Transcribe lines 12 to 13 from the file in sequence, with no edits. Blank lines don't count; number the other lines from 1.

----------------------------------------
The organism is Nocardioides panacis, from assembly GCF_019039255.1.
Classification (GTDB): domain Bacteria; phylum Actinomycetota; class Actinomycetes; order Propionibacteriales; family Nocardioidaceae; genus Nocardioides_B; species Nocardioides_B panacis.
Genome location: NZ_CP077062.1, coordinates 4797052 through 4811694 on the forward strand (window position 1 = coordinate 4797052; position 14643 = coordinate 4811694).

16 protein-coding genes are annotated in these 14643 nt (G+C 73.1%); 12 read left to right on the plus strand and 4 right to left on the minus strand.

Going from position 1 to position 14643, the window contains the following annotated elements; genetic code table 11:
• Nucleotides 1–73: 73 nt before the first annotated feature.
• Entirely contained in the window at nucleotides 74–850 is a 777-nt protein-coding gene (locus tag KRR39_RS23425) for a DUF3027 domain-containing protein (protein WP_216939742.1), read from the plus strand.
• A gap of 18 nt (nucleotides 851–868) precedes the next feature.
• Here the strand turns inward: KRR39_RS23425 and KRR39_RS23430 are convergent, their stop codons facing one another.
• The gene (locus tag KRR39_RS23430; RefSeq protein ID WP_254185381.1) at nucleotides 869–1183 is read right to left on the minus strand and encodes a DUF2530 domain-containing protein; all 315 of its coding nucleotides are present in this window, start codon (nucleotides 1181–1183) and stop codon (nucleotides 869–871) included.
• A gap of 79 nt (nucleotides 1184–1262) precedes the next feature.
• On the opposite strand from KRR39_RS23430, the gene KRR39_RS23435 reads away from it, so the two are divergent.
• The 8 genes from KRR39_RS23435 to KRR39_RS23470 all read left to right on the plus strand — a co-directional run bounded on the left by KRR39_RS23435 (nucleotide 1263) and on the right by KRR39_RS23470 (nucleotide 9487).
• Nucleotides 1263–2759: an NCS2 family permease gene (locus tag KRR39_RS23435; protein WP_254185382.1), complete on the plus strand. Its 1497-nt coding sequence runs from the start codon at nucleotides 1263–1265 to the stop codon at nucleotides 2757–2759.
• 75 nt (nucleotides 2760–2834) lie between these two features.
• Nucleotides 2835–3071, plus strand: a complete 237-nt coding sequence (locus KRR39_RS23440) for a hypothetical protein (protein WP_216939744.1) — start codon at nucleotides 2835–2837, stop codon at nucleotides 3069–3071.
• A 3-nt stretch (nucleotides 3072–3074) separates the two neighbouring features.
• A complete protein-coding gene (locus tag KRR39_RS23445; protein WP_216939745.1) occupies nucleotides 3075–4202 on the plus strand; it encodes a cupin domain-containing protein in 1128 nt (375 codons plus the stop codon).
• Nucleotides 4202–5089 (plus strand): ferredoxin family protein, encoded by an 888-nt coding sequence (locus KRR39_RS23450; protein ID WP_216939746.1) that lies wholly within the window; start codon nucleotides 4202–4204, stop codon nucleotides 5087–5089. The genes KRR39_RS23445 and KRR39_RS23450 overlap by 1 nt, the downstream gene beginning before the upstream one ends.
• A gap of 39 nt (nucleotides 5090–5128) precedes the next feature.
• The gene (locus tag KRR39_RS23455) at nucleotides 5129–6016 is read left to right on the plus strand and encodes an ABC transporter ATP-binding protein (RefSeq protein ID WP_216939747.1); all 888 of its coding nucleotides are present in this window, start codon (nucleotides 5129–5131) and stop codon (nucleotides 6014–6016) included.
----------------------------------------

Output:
• On the opposite strand from KRR39_RS23430, the gene KRR39_RS23435 reads away from it, so the two are divergent.
• The 8 genes from KRR39_RS23435 to KRR39_RS23470 all read left to right on the plus strand — a co-directional run bounded on the left by KRR39_RS23435 (nucleotide 1263) and on the right by KRR39_RS23470 (nucleotide 9487).